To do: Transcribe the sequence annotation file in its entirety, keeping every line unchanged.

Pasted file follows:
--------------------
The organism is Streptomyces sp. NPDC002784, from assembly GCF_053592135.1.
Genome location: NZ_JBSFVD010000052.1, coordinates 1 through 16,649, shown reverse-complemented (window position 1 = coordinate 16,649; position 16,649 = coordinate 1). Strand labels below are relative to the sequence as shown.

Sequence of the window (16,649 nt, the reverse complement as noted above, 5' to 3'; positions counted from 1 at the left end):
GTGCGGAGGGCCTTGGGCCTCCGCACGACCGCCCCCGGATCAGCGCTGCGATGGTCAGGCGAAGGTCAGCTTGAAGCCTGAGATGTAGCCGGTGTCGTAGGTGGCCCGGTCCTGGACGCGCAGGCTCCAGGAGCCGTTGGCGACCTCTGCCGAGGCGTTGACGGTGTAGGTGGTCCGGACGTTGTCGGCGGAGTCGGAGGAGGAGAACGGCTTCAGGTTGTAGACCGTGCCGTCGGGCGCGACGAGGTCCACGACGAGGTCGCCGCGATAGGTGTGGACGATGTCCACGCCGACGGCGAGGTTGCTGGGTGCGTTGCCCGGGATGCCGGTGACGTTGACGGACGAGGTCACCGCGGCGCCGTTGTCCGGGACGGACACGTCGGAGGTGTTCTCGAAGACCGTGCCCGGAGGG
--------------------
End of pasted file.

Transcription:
The organism is Streptomyces sp. NPDC002784, from assembly GCF_053592135.1.
Genome location: NZ_JBSFVD010000052.1, coordinates 1 through 16,649, shown reverse-complemented (window position 1 = coordinate 16,649; position 16,649 = coordinate 1). Strand labels below are relative to the sequence as shown.

Sequence of the window (16,649 nt, the reverse complement as noted above, 5' to 3'; positions counted from 1 at the left end):
GTGCGGAGGGCCTTGGGCCTCCGCACGACCGCCCCCGGATCAGCGCTGCGATGGTCAGGCGAAGGTCAGCTTGAAGCCTGAGATGTAGCCGGTGTCGTAGGTGGCCCGGTCCTGGACGCGCAGGCTCCAGGAGCCGTTGGCGACCTCTGCCGAGGCGTTGACGGTGTAGGTGGTCCGGACGTTGTCGGCGGAGTCGGAGGAGGAGAACGGCTTCAGGTTGTAGACCGTGCCGTCGGGCGCGACGAGGTCCACGACGAGGTCGCCGCGATAGGTGTGGACGATGTCCACGCCGACGGCGAGGTTGCTGGGTGCGTTGCCCGGGATGCCGGTGACGTTGACGGACGAGGTCACCGCGGCGCCGTTGTCCGGGACGGACACGTCGGAGGTGTTCTCGAAGACCGTGCCCGGAGGG